The important thing to remember is that you don’t need to be on every platform – many businesses choose to really focus their efforts on just one or two. Do it well, not do it many.

The importance of authenticity

The social web responds well to humans, more so than faceless corporate accounts. Even if you are recruiting on behalf of a large business or entity, putting a real face to the social media profile and giving your account a personable voice goes a long way to helping you recruit effectively through social media channels.

In the real world, would-be job seekers try their hardest to put a hard copy of their CV in the hands of the right person – when it comes to social media, if someone is looking to join your organisation, they want to interact with a real person and feel like their attempts are going to be noticed rather than ignored by a social media account that isn’t properly managed.

Be selfless

A very common mistake that businesses make when they join the social web is that they endlessly promote their own stuff – pushing out update after update about the vacancies they have open or the latest service offerings

Social is not a purely ‘broadcast’ channel, the conversation flows both ways which is why it is important to interact and also to share the work and content of others. Yes, even competitors (sometimes!).

The point is that you can become the content curator of your industry which can help project you as the authority or go-to source for industry content and news. Why would someone follow hundreds of different blogs, individuals and companies when they can get the best bits just by following you.

If you strive to provide value then people will forgive the occasional self-promo tweet and will actively help you fill vacancies as they arise. That’s pretty powerful stuff.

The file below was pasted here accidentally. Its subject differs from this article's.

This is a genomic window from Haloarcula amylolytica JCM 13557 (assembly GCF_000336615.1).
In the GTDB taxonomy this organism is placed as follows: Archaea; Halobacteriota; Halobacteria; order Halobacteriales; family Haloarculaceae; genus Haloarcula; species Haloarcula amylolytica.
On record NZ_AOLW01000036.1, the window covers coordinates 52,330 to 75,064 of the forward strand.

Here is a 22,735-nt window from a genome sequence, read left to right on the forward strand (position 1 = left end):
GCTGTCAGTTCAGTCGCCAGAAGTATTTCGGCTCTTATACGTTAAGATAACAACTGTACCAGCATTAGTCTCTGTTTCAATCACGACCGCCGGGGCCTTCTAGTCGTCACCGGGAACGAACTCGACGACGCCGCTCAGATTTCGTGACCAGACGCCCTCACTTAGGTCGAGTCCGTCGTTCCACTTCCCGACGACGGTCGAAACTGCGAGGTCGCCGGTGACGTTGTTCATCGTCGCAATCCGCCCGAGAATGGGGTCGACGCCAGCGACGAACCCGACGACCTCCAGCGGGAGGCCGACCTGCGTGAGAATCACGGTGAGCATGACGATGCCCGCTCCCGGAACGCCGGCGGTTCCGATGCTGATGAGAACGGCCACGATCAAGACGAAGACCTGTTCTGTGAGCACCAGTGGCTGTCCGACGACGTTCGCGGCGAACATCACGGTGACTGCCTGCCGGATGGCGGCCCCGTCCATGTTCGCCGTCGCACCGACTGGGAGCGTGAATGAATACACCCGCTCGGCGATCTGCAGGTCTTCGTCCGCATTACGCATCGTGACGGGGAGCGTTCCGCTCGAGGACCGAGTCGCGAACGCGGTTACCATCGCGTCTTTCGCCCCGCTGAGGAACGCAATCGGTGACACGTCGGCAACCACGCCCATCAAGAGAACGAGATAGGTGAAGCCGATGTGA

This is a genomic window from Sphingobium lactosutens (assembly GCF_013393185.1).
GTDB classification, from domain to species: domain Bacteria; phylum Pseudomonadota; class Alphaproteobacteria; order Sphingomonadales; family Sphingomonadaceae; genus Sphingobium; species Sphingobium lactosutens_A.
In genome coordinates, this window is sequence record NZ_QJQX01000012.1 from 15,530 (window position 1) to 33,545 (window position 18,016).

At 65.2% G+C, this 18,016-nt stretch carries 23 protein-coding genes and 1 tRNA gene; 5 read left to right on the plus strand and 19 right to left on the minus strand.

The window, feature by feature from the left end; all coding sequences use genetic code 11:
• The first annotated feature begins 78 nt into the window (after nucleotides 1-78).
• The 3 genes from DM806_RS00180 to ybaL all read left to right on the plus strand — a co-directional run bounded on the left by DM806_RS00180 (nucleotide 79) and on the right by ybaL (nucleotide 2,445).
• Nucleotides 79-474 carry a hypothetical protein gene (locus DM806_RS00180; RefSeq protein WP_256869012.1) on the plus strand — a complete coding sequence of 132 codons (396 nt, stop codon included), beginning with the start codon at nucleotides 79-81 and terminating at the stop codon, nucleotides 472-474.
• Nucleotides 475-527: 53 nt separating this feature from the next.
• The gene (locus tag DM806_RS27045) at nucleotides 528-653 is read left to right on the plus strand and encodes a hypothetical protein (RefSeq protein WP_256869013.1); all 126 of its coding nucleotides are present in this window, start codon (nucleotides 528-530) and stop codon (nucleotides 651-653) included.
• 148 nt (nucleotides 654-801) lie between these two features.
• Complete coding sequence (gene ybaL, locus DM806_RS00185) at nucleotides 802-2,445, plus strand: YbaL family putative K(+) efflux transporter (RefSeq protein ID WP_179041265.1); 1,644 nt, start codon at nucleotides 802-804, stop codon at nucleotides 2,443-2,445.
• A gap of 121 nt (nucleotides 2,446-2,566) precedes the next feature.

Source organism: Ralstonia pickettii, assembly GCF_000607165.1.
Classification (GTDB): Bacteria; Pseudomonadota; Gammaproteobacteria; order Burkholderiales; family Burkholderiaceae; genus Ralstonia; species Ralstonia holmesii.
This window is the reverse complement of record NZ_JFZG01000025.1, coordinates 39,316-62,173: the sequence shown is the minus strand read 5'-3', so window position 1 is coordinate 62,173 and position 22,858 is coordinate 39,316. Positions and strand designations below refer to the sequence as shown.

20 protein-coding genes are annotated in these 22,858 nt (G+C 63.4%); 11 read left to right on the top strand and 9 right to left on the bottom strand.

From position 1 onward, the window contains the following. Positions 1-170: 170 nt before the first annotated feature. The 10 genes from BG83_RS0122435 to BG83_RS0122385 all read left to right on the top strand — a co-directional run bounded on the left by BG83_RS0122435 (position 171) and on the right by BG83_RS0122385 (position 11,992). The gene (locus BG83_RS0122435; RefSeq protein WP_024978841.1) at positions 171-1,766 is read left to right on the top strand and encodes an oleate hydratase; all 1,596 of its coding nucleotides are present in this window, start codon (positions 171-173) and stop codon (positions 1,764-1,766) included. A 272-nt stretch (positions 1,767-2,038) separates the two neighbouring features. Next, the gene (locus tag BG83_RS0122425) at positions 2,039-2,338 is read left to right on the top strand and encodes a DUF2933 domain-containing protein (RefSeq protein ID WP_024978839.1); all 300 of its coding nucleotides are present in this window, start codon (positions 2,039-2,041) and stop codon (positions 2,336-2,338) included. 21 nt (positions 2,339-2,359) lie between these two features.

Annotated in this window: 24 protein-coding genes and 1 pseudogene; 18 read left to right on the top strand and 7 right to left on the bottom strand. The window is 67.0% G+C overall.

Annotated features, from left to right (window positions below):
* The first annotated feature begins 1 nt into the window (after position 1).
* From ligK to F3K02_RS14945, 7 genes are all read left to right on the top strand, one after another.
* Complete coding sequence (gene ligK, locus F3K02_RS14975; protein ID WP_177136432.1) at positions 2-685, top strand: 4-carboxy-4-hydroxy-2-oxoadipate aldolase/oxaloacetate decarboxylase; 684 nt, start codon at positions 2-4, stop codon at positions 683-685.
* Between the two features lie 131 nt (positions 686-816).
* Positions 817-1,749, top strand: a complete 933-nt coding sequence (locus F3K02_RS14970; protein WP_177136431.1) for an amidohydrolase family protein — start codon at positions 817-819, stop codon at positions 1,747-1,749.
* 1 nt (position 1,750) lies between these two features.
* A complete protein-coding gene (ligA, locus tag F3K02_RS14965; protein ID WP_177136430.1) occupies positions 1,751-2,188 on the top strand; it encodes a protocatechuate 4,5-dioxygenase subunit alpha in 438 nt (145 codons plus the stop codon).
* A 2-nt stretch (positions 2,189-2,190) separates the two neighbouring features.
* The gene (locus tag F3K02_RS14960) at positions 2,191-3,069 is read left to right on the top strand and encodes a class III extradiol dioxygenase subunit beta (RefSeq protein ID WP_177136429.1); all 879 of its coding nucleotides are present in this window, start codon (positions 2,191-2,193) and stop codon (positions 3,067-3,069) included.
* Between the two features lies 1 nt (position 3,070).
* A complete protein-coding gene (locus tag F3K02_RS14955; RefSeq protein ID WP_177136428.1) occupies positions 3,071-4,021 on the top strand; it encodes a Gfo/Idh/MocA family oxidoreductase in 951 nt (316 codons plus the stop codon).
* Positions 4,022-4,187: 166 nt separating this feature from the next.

Make the most of your time

When we are trawling through photos on Facebook or tweeting our friends about Saturday night telly – time isn’t really an issue. When it comes to social recruiting, remember that time really is money so your ROI (return on investment) must be considered carefully regardless of whether that is a financial or manpower investment.

There are a couple of things you can do to make the social recruiting process a little easier:

  • Simple automation of tasks is a very effective way to maintain your presence on social networks. If you update a company or industry blog then using a tool like Ifttt.com can help you automate the sending of Tweets and Facebook status updates every time you publish an article.
  • You might also like to use a service like Time.ly or Buffer App both of which can be preloaded with links to industry specific content that will then be drip fed onto your social networks – a real set and forget solution.

Another option is to utilise the power of a peer-to-peer social recruiting platform like JobPage. Much of recruitment is top down – an employer markets or broadcasts their job, then attempts to locate and engage with prospective candidates. JobPage turns this concept on its head and connects job seekers to other job seekers,  to help each other find jobs and work opportunities they would otherwise miss.

In summary, social is all about real people and real jobs. Keep it real and you’ll be amazed at what you can achieve.